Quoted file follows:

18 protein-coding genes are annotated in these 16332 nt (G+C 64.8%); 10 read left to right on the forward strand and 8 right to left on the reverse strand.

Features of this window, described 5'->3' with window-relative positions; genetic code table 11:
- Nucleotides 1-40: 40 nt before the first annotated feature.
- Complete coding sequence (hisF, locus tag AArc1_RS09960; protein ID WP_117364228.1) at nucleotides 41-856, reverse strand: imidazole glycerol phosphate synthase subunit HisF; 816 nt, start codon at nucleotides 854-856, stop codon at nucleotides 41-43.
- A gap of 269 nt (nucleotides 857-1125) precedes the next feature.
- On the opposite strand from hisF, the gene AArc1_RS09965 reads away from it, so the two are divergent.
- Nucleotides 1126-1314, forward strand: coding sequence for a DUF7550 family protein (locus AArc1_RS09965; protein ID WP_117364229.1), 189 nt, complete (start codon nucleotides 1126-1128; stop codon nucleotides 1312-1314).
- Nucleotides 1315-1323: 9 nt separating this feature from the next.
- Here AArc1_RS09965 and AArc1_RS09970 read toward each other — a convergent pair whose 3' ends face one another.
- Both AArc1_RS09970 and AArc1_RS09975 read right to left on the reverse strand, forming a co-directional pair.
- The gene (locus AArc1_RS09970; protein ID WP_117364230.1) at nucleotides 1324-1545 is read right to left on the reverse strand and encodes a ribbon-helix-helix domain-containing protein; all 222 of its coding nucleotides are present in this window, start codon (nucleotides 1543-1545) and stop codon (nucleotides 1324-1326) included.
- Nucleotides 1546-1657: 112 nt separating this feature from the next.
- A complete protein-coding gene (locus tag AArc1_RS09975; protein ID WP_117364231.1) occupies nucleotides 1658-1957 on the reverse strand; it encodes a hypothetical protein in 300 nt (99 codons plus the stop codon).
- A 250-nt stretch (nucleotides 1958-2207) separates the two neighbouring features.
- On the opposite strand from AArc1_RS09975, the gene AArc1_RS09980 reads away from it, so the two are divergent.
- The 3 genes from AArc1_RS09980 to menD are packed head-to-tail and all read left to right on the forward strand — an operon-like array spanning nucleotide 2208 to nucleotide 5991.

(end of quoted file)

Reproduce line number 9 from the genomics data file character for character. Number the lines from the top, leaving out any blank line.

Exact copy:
- Here AArc1_RS09965 and AArc1_RS09970 read toward each other — a convergent pair whose 3' ends face one another.